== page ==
Jostling is now accurately implemented all around the box, which should mean more organic results. For instance, an attacker being nudged by an unknowing opponent marking a team-mate, thereby affecting the direction and power of his header. I say ‘should’ because our showcase only showed brief examples. But if it works as intended, this will change every set-piece. Variety is the spice of FIFA, and dynamic outcomes from corners would again reduce the widespread claims of scripting which man-mark EA’s series with the relentlessness of Kalidou Koulibaly.

4. Haptic feedback make it feel like real football

FIFA 21

(Image credit: EA)

At least, that’s the plan where the PS5 version is concerned. Suffer a crunching tackle from Phil Bardsley and your controller shudders on impact – and the same should be true of thundering a shot against the crossbar. Cleverly, the DualSense controller is also able to outline tiredness: the joypad feels heavy in your hands when trying to run with a player who is exhausted, symbolising the need to consider taking him off, without you having to pause the game and analyse energy bars. Pretty cool, assuming it works as intended.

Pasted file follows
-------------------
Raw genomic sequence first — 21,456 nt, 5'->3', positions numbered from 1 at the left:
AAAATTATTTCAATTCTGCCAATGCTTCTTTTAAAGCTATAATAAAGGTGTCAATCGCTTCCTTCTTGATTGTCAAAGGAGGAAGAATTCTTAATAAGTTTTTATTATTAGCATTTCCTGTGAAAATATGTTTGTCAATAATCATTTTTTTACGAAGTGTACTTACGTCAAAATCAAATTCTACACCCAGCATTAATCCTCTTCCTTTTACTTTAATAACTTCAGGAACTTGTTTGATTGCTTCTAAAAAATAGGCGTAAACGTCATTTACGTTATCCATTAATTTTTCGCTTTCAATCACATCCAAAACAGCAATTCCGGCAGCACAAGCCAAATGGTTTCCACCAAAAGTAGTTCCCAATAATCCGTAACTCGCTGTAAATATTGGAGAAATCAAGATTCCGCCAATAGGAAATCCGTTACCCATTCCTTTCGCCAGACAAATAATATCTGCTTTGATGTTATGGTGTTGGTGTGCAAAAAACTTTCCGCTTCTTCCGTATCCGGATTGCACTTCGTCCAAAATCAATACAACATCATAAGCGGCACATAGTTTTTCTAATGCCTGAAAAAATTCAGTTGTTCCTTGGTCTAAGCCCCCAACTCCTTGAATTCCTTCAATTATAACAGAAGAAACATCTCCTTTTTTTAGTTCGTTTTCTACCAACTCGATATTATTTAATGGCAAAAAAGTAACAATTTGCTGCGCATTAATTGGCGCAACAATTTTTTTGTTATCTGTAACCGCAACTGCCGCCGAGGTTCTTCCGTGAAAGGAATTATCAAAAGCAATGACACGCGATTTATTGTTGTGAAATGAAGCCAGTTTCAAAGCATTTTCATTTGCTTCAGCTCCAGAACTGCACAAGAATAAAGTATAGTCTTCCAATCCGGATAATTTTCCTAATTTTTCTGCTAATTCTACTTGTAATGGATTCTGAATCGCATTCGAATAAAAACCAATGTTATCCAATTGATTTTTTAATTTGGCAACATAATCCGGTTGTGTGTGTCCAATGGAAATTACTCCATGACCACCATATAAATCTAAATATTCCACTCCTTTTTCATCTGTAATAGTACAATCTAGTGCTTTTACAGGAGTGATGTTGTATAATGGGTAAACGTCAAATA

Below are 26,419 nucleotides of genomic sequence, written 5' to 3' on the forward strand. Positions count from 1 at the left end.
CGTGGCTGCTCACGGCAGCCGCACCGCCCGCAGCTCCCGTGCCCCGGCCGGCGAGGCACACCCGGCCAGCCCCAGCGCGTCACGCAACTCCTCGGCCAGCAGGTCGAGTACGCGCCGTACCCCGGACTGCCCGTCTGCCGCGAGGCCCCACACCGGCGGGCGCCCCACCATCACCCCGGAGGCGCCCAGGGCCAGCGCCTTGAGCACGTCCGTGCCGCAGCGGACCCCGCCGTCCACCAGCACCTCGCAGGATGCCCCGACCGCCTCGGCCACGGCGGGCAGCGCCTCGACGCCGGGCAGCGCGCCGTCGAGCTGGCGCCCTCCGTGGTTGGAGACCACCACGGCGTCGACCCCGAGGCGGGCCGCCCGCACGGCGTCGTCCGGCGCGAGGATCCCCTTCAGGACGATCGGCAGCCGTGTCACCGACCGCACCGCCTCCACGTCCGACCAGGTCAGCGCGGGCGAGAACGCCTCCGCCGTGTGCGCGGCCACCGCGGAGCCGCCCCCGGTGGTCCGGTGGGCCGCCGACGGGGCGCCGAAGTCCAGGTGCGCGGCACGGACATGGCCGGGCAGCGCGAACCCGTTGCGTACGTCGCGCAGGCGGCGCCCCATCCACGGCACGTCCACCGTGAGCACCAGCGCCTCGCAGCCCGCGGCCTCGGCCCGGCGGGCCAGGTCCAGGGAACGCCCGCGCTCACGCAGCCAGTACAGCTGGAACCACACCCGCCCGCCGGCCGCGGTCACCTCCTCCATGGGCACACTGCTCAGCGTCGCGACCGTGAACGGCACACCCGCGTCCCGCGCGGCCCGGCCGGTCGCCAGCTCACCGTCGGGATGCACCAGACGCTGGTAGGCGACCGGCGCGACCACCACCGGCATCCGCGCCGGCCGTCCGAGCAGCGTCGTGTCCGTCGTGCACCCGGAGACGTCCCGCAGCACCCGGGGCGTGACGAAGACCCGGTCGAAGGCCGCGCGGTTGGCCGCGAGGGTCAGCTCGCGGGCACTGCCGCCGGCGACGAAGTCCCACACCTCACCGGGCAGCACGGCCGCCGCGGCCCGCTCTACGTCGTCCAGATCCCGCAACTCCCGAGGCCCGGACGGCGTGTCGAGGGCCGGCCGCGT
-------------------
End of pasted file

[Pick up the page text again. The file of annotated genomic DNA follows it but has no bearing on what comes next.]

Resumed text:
5. Pre-match build-up is superb

FIFA 21

(Image credit: EA)

This one is mainly cosmetic, but for the first couple of months it’s going to blow you away. Intricate off-the-pitch detail is a major focus of EA Canada’s next-gen development unit, and for FIFA 21 that means detailed scene-setting pre-match build-up. Ahead of a Liverpool fixture I see Jurgen Klopp getting off the team bus and Trent Alexander-Arnold touching the ‘Welcome To Anfield’ sign. Before a Manchester United home game, commentator Derek Rae talks up the imminent match as the camera shows fans coming through the Old Trafford turnstiles, then pans around the stadium’s seats and walkways. In Buenos Aires, River Plate shake their opponents' hands as light blue smoke billows from flares in the stands.

There will come a point where most players skip these atmospheric elements, but if this same level of detail seeps into gameplay – as occurred with baseball sim MLB The Show in the PS3 era, making it the best sports game of a generation – then EA may finally win over a large chunk of its infamously critical community.

6. The new camera angle is a gamechanger

FIFA 21

(Image credit: EA)

Continuing the above point but in a manner which actually affects gameplay, next-gen FIFA introduces an entirely new default camera angle, which again apes real TV broadcasts. It still offers a horizontal view of the pitch – Kick Off and Sensible Soccer perspectives will have to wait for either PS6, or the twelfth of never – but at a lower and wider angle than on PS4 or Xbox One.

This new perspective fits half the pitch on the screen at any one time, giving much more insight into your players’ movements, and opponents’ defensive line and pressing tendencies. With the benefit of souped-up lighting and shading, it all looks so much more like the real thing.

7. Volta and Ultimate Team progress carry over…

FIFA 21

(Image credit: EA)